Shivakumar, however, is unfazed. A prominent leader of the Vokkaliga community, he is biding his time to become the chief minister some day. He has patched up with his archrival, HD Kumaraswamy, and has the blessings of the biggest pontiff of his community who called on Prime Minister Narendra Modi on October 24, setting some tongues wagging. Faced with raids from the IT and the ED from time to time, Shivakumar knows the political expediency of being in the good books of leaders and gurus who matter. “I have been saying what is true from my conscience. I am not there to please any seers or any community. I have said only what is right,” he said. And he has the previous Congress government’s track record at the centre to prove that.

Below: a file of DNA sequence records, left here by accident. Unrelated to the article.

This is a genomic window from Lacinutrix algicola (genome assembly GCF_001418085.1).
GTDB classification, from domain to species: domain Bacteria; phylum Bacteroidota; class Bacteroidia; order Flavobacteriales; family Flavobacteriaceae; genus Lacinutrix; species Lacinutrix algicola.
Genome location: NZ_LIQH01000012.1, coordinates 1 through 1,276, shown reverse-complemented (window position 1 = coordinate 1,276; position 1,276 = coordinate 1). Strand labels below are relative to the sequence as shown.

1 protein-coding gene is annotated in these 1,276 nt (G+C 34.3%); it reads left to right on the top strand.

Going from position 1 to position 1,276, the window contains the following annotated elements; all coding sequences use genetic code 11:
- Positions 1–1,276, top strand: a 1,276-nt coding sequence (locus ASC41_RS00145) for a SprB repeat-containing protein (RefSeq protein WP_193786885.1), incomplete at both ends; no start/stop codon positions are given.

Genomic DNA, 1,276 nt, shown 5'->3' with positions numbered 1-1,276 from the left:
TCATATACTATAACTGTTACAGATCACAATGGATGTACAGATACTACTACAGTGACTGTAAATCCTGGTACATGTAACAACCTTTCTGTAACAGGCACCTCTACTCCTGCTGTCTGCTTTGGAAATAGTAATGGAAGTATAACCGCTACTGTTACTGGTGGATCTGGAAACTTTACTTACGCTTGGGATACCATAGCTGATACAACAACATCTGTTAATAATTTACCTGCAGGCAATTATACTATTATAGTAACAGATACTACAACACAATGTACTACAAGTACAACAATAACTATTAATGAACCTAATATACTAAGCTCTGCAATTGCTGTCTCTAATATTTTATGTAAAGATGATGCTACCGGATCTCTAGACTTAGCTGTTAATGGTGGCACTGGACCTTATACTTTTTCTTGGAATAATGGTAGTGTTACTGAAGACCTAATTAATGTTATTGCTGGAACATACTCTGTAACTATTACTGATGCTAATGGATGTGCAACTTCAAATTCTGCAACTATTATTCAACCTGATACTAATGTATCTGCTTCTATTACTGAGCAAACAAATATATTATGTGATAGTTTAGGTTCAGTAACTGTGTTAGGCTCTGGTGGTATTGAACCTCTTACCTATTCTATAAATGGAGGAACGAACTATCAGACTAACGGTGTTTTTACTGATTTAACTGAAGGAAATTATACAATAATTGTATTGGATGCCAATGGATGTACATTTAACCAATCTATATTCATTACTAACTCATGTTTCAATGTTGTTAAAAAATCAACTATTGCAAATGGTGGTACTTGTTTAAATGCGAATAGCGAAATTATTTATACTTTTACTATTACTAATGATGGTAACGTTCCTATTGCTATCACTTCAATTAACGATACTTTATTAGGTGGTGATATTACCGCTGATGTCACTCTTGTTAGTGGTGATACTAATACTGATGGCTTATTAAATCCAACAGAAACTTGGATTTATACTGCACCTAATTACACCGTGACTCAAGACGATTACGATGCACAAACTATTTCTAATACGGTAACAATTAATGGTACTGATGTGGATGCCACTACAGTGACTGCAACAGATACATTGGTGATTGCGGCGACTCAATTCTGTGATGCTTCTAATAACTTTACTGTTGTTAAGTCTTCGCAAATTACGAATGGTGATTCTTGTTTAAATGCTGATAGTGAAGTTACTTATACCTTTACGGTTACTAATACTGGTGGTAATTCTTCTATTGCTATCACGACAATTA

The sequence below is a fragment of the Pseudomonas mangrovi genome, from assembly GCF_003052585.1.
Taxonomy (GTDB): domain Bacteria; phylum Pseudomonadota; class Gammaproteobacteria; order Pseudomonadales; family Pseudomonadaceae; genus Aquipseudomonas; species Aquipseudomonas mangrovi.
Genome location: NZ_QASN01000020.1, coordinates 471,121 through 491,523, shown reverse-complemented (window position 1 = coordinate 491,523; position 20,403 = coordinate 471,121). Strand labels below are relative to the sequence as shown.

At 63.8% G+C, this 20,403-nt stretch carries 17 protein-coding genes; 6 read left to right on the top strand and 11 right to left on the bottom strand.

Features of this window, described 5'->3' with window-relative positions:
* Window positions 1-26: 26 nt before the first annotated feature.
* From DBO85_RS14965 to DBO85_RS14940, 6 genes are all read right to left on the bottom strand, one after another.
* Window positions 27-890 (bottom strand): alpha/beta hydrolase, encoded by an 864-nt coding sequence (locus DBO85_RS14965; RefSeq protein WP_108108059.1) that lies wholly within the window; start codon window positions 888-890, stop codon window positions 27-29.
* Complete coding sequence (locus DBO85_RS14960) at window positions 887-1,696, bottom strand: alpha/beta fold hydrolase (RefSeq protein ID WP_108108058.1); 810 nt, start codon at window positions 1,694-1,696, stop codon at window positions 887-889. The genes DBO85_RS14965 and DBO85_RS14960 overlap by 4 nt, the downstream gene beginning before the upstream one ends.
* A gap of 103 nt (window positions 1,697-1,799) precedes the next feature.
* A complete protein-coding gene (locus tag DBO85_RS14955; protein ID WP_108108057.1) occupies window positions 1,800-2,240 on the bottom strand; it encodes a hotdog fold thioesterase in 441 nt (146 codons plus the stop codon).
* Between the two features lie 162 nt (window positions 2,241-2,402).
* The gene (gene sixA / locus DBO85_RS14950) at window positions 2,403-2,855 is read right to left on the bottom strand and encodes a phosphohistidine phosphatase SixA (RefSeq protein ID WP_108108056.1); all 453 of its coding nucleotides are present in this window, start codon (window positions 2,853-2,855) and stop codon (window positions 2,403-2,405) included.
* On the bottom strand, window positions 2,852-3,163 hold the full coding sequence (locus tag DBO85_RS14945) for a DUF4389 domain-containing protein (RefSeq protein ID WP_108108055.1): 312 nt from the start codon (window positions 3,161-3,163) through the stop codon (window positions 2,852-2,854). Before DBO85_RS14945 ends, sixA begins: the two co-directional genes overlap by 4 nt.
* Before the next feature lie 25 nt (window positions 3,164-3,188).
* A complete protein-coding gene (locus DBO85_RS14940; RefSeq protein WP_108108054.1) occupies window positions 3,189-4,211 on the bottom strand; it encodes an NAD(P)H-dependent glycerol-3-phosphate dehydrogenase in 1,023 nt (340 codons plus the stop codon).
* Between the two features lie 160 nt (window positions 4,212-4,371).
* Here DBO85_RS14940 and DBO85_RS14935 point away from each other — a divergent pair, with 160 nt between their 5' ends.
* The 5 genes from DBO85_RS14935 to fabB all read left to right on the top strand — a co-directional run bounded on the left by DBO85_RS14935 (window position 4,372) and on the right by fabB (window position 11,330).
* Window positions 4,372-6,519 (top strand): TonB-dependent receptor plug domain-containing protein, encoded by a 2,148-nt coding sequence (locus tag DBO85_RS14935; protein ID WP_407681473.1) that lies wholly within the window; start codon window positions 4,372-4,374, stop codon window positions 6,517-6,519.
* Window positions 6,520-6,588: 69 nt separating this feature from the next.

Despite all these pressures, the home ministry and the RGI have not responded favourably to the community’s demand. As early as July 1980, then RGI P Padmanabha had maintained that “allotment of a separate abbreviation for Veerashaiva Lingayat… is difficult to do so now”. In 2013, when the Congress was in power at the centre, the RGI office took the view that “Veerashaiva Lingayat is a sect of Hindu religion and not an independent religion”. Another reason given for not considering their demand was that all Scheduled Castes (SCs) professing the Veerashaiva Lingayat sect would lose their constitutional status as SCs can only be from the Hindu, Buddhist and Sikh religions.